Thursday, May 1, 2008

Public Art, LSD, and the Red Sox

Posted By on Thu, May 1, 2008 at 4:00 AM

"When I think of public art," Boback Emad keenly observed during an interview earlier this year, "I think of a bunch of children holding hands around a globe."

It was no surprise, then, that when Emad's wife finally succeeded in convincing him to enter Santa Rosa's call for artists to decorate the triangular intersection of College, Healdsburg, and Mendocino Avenues, he discovered that one of the other finalists had submitted, yes—a sculpture of a bunch of children holding hands around a globe.

Emad's design won, and we can all be grateful. You can read about it in the profile I wrote on Emad and his sculpture in the the Bohemian; additionally, what you're seeing here is a computerized image of what the intersection will look like once his sculpture is installed. Nothing arouses the ire of citizens quite like public art, but in the context of some truly terrible public art in Santa Rosa, I'd say it's a virtual godsend.

On or around June 28, in the middle of the night, the sculpture will make its way slowly down the middle of College Avenue, clearing the Highway 101 overpass by just a couple feet (anyone ever see X's film The Unheard Music, where they film a house being carted through Los Angeles in the dead of night?). I'm planning on watching it, and if anyone else wants to check it out too, lemme know and I'll keep you updated on the exact date.In other public art news, does anyone out there have a name yet for The Fish installed earlier this week at Prince Gateway Park? Somehow I find it fitting that the inventor of LSD died the same day that this multi-colored delight appeared in a hallucinogenic reincarnation. That said, we could dub the fish sculpture "Albert"—or, since the park's very inviting, downhill entrance reminds me so much of Gate D at Fenway Park, how about "Ortiz"?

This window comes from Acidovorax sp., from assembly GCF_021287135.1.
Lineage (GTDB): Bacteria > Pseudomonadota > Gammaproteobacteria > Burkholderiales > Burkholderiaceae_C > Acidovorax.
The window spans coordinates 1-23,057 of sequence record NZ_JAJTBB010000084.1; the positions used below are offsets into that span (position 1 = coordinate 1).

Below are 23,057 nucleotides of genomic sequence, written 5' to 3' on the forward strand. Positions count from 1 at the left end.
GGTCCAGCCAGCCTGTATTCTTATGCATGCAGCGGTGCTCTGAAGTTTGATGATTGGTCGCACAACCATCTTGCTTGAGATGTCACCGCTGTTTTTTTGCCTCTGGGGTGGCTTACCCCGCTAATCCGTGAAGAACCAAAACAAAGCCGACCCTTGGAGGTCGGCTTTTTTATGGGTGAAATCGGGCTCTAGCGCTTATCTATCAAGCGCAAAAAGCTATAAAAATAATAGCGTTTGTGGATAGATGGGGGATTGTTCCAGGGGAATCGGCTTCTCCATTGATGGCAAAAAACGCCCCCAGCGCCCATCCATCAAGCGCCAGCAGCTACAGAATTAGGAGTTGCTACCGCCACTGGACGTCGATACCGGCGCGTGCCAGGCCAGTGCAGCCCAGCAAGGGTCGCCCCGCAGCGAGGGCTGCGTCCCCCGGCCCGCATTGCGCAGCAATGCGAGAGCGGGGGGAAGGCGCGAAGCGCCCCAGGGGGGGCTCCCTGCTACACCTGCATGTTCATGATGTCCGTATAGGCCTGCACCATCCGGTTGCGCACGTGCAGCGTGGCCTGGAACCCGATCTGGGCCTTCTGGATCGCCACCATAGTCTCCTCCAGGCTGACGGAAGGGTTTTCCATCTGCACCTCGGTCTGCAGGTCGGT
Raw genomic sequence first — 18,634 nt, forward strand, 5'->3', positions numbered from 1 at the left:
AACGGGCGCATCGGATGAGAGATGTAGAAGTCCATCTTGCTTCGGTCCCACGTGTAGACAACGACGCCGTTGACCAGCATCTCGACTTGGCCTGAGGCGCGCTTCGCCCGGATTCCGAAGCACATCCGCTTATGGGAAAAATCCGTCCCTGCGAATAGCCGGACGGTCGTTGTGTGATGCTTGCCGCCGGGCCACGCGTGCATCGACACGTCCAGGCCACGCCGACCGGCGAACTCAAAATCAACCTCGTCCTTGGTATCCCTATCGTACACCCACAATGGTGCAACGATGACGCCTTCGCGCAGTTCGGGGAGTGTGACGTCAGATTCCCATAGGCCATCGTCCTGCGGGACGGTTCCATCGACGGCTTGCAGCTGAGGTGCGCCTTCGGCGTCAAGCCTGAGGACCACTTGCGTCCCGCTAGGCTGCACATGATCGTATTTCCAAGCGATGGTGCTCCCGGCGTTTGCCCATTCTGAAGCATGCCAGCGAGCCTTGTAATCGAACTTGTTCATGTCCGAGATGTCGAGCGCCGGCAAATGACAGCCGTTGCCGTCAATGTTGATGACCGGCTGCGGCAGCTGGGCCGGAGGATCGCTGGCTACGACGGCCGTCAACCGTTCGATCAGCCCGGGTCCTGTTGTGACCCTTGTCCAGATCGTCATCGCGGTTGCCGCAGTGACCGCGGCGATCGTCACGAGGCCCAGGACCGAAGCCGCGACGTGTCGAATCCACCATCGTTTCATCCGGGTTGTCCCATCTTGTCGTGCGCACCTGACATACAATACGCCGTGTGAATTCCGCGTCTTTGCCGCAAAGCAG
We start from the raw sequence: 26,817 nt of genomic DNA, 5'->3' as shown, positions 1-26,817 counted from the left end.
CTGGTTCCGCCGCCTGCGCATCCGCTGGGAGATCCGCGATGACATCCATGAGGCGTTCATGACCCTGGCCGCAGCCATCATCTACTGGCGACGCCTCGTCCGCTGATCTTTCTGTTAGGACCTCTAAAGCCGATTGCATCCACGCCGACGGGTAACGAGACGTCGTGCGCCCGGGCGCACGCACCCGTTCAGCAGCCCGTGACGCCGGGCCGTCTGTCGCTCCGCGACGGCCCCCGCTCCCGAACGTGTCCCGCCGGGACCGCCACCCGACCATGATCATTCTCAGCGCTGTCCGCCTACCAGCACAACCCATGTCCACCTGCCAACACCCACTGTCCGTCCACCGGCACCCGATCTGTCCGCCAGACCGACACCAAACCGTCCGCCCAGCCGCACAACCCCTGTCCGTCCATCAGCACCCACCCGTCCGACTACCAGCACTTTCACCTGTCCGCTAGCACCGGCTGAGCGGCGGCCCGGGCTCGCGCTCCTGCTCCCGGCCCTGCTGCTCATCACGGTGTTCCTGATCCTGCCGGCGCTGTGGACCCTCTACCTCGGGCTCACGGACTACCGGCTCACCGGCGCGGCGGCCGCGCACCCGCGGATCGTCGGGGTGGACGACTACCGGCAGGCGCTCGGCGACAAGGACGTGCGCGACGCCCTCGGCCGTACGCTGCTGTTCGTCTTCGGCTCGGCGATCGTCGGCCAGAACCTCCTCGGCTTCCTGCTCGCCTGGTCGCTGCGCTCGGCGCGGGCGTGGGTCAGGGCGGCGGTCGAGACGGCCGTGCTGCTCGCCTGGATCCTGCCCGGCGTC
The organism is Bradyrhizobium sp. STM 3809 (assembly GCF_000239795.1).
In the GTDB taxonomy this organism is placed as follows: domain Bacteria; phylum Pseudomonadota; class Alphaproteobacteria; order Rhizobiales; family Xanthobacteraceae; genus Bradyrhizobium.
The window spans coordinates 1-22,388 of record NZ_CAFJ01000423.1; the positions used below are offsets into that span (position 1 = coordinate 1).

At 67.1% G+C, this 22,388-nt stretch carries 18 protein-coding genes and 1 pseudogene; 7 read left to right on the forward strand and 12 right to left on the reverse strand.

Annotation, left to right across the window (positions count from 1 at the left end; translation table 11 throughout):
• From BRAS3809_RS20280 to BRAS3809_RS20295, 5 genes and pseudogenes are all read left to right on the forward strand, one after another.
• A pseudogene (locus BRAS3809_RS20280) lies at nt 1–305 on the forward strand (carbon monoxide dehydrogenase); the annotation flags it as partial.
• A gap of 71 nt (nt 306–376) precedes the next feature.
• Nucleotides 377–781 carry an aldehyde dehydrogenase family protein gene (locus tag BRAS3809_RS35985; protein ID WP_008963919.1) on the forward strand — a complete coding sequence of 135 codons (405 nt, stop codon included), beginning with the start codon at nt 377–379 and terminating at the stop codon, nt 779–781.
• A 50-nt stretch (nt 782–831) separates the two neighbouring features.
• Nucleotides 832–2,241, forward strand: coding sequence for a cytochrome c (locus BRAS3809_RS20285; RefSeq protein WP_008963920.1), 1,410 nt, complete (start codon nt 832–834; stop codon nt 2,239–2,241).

And, since I can't mention Santa Rosa Creek without mentioning the complete atrocity of the creek being forced into three blocks of concrete tunnels in the late 1960s, I'll say it again: the creek is looking better than ever, but please, don't let's abandon the idea of pulling it out of its underground cell one of these days. Yes, it'll be expensive, but an open creek, running through downtown: can you imagine it?

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